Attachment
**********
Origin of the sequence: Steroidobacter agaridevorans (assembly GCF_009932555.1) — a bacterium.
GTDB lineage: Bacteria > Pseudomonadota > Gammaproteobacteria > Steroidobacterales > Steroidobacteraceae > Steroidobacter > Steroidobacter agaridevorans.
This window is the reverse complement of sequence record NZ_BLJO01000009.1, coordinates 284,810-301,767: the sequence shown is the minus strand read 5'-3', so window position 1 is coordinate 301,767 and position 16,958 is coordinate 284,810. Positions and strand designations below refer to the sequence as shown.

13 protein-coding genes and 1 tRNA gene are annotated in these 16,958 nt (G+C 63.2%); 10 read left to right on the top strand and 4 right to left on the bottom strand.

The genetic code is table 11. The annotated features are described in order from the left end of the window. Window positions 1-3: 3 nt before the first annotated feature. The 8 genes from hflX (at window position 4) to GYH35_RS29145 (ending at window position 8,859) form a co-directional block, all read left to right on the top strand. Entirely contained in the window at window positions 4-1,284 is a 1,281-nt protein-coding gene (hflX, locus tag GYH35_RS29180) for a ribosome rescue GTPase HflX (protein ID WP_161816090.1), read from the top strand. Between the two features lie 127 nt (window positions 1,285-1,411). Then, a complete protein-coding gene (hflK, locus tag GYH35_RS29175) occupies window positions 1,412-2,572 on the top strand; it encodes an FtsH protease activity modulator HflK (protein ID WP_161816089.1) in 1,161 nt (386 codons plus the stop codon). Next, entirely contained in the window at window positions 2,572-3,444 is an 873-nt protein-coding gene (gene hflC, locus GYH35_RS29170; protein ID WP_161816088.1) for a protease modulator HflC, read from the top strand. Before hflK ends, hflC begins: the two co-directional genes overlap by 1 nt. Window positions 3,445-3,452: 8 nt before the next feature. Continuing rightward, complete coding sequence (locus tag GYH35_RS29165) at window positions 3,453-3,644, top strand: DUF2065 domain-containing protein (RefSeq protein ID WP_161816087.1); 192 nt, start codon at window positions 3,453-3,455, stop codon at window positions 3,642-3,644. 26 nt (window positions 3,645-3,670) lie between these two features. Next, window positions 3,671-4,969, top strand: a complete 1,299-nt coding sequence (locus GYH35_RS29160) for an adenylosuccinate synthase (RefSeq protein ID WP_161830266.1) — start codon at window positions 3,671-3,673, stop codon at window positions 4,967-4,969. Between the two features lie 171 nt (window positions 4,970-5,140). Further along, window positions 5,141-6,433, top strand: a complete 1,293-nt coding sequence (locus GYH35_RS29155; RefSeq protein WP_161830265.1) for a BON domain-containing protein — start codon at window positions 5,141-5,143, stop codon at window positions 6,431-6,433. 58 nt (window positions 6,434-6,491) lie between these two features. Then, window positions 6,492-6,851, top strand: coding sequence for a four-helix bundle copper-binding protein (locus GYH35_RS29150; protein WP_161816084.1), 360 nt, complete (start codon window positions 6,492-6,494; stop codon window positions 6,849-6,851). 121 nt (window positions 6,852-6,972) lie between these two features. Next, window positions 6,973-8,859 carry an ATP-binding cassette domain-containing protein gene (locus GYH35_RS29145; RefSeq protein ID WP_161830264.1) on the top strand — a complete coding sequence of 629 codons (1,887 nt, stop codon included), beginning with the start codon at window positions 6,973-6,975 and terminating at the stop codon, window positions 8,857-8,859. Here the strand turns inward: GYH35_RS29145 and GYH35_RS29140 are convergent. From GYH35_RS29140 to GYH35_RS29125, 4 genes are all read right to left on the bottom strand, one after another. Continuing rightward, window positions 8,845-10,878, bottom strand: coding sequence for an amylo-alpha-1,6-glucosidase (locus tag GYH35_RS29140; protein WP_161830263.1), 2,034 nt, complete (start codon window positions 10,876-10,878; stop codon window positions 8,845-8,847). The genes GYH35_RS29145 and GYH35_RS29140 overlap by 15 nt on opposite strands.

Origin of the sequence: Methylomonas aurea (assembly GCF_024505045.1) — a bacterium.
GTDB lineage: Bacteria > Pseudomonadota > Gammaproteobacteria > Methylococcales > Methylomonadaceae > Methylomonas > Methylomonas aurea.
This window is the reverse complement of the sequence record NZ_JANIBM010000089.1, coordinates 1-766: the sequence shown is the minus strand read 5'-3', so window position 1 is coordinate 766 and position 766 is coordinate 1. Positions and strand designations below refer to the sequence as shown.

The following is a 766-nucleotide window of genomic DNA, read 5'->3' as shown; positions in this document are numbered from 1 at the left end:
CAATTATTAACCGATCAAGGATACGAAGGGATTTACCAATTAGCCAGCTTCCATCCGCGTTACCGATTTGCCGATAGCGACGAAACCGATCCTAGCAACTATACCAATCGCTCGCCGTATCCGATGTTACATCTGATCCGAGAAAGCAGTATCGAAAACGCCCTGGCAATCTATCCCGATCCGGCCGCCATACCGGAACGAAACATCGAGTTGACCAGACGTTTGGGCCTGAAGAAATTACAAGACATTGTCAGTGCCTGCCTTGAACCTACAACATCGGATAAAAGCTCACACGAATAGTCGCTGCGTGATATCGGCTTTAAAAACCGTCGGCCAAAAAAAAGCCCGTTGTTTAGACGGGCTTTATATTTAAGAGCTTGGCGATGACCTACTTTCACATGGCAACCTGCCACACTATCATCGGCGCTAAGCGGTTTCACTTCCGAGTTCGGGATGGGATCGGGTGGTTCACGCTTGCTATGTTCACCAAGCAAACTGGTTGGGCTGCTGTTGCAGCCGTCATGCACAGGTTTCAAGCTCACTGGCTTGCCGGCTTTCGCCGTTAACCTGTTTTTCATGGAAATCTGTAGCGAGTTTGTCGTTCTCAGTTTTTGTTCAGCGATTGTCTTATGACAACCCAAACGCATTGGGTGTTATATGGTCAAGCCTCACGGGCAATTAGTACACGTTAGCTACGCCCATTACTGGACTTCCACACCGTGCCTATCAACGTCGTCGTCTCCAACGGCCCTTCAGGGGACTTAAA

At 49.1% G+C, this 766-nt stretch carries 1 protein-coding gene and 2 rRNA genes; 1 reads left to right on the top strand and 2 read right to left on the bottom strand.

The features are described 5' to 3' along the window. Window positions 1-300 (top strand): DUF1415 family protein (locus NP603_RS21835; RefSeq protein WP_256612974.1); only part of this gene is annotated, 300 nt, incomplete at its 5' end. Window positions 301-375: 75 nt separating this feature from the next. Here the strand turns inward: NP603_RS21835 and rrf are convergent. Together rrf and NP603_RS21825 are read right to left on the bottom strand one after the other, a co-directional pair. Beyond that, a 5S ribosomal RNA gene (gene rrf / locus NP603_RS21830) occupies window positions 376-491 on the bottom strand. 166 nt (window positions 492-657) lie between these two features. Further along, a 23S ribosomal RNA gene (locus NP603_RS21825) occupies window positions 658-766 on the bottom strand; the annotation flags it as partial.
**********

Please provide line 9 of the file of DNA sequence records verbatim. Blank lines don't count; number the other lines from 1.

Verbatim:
The following is a 766-nucleotide window of genomic DNA, read 5'->3' as shown; positions in this document are numbered from 1 at the left end: